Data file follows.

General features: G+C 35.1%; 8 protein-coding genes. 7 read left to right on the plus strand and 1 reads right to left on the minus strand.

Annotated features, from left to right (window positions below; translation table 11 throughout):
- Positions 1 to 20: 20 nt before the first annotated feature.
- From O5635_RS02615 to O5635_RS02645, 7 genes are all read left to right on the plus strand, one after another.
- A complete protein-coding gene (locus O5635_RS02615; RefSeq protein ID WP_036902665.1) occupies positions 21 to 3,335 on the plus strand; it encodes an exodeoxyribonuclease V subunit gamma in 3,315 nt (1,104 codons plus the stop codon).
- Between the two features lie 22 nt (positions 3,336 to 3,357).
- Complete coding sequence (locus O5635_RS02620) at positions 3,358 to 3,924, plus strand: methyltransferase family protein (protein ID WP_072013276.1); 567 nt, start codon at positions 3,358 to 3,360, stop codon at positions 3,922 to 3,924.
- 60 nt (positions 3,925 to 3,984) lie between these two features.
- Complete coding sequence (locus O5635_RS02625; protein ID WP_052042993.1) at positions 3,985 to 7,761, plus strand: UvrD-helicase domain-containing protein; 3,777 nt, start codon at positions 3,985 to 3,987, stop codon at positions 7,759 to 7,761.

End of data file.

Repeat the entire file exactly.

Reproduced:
General features: G+C 35.1%; 8 protein-coding genes. 7 read left to right on the plus strand and 1 reads right to left on the minus strand.

Annotated features, from left to right (window positions below; translation table 11 throughout):
- Positions 1 to 20: 20 nt before the first annotated feature.
- From O5635_RS02615 to O5635_RS02645, 7 genes are all read left to right on the plus strand, one after another.
- A complete protein-coding gene (locus O5635_RS02615; RefSeq protein ID WP_036902665.1) occupies positions 21 to 3,335 on the plus strand; it encodes an exodeoxyribonuclease V subunit gamma in 3,315 nt (1,104 codons plus the stop codon).
- Between the two features lie 22 nt (positions 3,336 to 3,357).
- Complete coding sequence (locus O5635_RS02620) at positions 3,358 to 3,924, plus strand: methyltransferase family protein (protein ID WP_072013276.1); 567 nt, start codon at positions 3,358 to 3,360, stop codon at positions 3,922 to 3,924.
- 60 nt (positions 3,925 to 3,984) lie between these two features.
- Complete coding sequence (locus O5635_RS02625; protein ID WP_052042993.1) at positions 3,985 to 7,761, plus strand: UvrD-helicase domain-containing protein; 3,777 nt, start codon at positions 3,985 to 3,987, stop codon at positions 7,759 to 7,761.